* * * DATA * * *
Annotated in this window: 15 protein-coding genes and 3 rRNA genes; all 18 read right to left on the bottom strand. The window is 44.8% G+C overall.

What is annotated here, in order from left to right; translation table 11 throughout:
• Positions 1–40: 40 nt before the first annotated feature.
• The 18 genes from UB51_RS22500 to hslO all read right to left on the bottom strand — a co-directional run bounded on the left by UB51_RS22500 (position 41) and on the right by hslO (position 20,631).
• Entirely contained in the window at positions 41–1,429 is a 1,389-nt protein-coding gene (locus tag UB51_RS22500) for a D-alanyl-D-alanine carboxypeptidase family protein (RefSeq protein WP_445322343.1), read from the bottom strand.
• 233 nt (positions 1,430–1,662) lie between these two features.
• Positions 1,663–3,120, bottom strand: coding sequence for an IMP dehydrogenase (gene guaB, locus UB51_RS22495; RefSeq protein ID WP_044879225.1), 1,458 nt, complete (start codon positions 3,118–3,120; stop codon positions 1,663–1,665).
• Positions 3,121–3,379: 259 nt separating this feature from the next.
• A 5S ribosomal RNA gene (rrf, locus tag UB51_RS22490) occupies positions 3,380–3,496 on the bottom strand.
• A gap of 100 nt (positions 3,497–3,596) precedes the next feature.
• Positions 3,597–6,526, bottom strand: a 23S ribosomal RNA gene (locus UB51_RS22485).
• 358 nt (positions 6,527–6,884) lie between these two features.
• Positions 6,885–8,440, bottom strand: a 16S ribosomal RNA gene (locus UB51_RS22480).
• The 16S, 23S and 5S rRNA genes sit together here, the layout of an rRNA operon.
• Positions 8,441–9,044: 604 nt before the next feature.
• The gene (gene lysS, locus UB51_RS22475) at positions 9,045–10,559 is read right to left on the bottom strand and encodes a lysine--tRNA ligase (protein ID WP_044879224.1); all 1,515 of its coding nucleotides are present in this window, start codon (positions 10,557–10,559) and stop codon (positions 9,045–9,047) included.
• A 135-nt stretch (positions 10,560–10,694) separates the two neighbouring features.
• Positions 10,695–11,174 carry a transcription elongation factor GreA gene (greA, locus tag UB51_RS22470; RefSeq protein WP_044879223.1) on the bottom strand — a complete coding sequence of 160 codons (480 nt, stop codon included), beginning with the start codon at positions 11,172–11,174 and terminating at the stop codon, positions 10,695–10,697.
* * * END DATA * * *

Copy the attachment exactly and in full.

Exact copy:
Annotated in this window: 15 protein-coding genes and 3 rRNA genes; all 18 read right to left on the bottom strand. The window is 44.8% G+C overall.

What is annotated here, in order from left to right; translation table 11 throughout:
• Positions 1–40: 40 nt before the first annotated feature.
• The 18 genes from UB51_RS22500 to hslO all read right to left on the bottom strand — a co-directional run bounded on the left by UB51_RS22500 (position 41) and on the right by hslO (position 20,631).
• Entirely contained in the window at positions 41–1,429 is a 1,389-nt protein-coding gene (locus tag UB51_RS22500) for a D-alanyl-D-alanine carboxypeptidase family protein (RefSeq protein WP_445322343.1), read from the bottom strand.
• 233 nt (positions 1,430–1,662) lie between these two features.
• Positions 1,663–3,120, bottom strand: coding sequence for an IMP dehydrogenase (gene guaB, locus UB51_RS22495; RefSeq protein ID WP_044879225.1), 1,458 nt, complete (start codon positions 3,118–3,120; stop codon positions 1,663–1,665).
• Positions 3,121–3,379: 259 nt separating this feature from the next.
• A 5S ribosomal RNA gene (rrf, locus tag UB51_RS22490) occupies positions 3,380–3,496 on the bottom strand.
• A gap of 100 nt (positions 3,497–3,596) precedes the next feature.
• Positions 3,597–6,526, bottom strand: a 23S ribosomal RNA gene (locus UB51_RS22485).
• 358 nt (positions 6,527–6,884) lie between these two features.
• Positions 6,885–8,440, bottom strand: a 16S ribosomal RNA gene (locus UB51_RS22480).
• The 16S, 23S and 5S rRNA genes sit together here, the layout of an rRNA operon.
• Positions 8,441–9,044: 604 nt before the next feature.
• The gene (gene lysS, locus UB51_RS22475) at positions 9,045–10,559 is read right to left on the bottom strand and encodes a lysine--tRNA ligase (protein ID WP_044879224.1); all 1,515 of its coding nucleotides are present in this window, start codon (positions 10,557–10,559) and stop codon (positions 9,045–9,047) included.
• A 135-nt stretch (positions 10,560–10,694) separates the two neighbouring features.
• Positions 10,695–11,174 carry a transcription elongation factor GreA gene (greA, locus tag UB51_RS22470; RefSeq protein WP_044879223.1) on the bottom strand — a complete coding sequence of 160 codons (480 nt, stop codon included), beginning with the start codon at positions 11,172–11,174 and terminating at the stop codon, positions 10,695–10,697.